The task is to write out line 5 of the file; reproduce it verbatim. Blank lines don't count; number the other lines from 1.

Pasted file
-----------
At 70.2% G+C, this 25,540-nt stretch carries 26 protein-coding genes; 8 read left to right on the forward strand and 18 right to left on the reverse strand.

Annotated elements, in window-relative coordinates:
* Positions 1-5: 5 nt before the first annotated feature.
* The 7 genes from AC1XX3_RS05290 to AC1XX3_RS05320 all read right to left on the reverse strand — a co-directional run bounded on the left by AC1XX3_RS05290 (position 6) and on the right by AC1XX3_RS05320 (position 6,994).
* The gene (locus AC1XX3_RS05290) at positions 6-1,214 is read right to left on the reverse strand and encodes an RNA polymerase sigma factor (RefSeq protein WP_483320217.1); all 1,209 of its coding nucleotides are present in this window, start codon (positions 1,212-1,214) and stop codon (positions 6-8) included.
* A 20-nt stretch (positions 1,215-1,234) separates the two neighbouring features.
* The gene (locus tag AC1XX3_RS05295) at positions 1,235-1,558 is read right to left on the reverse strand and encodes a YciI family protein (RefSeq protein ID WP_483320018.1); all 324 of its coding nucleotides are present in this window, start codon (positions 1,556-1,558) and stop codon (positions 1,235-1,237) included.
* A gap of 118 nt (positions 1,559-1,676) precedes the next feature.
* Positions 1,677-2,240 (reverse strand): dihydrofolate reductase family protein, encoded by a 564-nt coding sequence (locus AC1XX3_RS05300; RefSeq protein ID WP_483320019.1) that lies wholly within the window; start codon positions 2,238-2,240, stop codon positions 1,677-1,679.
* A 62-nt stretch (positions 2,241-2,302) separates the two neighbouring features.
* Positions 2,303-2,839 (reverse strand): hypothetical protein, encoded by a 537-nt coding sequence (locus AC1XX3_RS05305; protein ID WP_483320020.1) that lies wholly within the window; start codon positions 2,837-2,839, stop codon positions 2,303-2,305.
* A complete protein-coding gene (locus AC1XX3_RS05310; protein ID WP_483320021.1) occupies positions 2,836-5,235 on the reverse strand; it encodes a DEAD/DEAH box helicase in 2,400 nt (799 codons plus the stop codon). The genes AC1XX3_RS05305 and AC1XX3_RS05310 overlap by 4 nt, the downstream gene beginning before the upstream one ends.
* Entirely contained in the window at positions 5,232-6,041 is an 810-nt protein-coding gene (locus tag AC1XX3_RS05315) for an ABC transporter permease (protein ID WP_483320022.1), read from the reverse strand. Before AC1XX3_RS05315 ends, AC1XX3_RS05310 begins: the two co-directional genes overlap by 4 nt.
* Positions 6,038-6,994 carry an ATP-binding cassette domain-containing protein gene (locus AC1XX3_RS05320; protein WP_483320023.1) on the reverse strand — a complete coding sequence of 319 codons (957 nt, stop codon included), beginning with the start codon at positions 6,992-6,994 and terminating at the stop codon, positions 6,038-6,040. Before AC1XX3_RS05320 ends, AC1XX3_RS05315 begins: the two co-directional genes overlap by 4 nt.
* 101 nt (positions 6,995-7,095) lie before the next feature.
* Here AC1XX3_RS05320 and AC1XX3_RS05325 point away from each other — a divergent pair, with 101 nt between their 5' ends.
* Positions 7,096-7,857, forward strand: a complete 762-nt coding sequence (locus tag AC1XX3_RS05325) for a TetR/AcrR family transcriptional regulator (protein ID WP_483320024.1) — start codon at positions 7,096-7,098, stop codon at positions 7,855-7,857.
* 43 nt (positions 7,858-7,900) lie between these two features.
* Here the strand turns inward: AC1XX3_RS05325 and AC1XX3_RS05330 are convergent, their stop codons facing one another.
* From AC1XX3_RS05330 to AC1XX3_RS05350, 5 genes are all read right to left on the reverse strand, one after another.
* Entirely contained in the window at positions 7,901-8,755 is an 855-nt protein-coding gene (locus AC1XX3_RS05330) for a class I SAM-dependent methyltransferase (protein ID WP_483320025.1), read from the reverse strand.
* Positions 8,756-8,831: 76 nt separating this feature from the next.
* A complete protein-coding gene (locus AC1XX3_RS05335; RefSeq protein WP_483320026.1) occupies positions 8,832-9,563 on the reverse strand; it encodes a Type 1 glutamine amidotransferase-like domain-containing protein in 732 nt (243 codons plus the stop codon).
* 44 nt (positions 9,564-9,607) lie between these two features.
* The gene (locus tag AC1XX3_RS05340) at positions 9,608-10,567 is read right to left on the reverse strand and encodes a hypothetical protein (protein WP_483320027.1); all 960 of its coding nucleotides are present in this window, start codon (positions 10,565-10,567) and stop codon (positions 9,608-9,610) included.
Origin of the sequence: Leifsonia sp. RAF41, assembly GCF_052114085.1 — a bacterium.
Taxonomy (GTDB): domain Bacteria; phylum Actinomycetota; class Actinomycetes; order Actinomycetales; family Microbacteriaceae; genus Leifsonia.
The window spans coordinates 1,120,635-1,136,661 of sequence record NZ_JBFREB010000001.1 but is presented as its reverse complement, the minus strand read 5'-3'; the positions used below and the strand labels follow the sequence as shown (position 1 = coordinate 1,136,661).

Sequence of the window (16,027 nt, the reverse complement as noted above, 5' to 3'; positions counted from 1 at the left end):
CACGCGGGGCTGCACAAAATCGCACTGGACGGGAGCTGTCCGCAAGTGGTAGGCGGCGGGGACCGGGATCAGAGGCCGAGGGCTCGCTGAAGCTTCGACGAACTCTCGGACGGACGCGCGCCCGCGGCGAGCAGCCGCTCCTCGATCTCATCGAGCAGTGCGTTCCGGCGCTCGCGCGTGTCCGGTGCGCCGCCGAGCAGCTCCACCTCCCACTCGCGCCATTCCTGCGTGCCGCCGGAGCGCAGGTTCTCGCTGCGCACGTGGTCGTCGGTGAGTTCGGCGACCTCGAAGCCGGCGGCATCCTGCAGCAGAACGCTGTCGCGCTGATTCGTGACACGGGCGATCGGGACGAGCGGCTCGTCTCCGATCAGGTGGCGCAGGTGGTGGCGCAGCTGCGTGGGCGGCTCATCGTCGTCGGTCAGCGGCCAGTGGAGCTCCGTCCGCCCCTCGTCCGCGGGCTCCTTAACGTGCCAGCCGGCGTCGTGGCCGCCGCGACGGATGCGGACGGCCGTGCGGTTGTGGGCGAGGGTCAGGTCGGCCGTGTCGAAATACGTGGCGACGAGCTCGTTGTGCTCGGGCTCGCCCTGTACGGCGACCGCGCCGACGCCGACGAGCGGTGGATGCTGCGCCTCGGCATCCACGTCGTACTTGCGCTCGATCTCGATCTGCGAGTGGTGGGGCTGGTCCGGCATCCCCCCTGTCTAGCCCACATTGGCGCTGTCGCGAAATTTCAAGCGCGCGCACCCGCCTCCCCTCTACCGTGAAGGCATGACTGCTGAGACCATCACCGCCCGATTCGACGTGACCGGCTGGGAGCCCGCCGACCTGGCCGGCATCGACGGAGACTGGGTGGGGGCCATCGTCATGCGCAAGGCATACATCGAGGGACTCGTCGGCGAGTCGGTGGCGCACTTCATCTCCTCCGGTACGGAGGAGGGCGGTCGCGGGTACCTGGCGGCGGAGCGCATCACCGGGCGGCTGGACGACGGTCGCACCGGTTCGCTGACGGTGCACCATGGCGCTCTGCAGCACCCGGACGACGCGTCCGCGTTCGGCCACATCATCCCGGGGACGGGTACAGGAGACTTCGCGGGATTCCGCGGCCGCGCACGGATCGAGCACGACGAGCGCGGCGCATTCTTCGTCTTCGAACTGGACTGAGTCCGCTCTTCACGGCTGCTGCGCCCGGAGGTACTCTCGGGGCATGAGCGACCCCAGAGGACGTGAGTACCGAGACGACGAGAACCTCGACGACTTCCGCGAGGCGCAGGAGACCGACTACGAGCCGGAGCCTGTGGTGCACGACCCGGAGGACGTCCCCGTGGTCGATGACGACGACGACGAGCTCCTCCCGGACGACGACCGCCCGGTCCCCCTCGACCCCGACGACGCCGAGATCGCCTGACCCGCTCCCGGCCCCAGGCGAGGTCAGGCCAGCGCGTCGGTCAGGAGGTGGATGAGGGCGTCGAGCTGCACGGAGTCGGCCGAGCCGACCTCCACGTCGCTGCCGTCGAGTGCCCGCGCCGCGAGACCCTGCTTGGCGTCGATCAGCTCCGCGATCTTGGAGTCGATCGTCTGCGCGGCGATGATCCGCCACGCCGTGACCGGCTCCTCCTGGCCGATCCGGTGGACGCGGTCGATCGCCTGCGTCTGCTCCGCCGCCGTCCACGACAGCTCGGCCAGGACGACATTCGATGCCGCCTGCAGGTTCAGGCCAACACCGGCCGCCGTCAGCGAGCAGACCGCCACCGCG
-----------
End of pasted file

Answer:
* The gene (locus AC1XX3_RS05290) at positions 6-1,214 is read right to left on the reverse strand and encodes an RNA polymerase sigma factor (RefSeq protein WP_483320217.1); all 1,209 of its coding nucleotides are present in this window, start codon (positions 1,212-1,214) and stop codon (positions 6-8) included.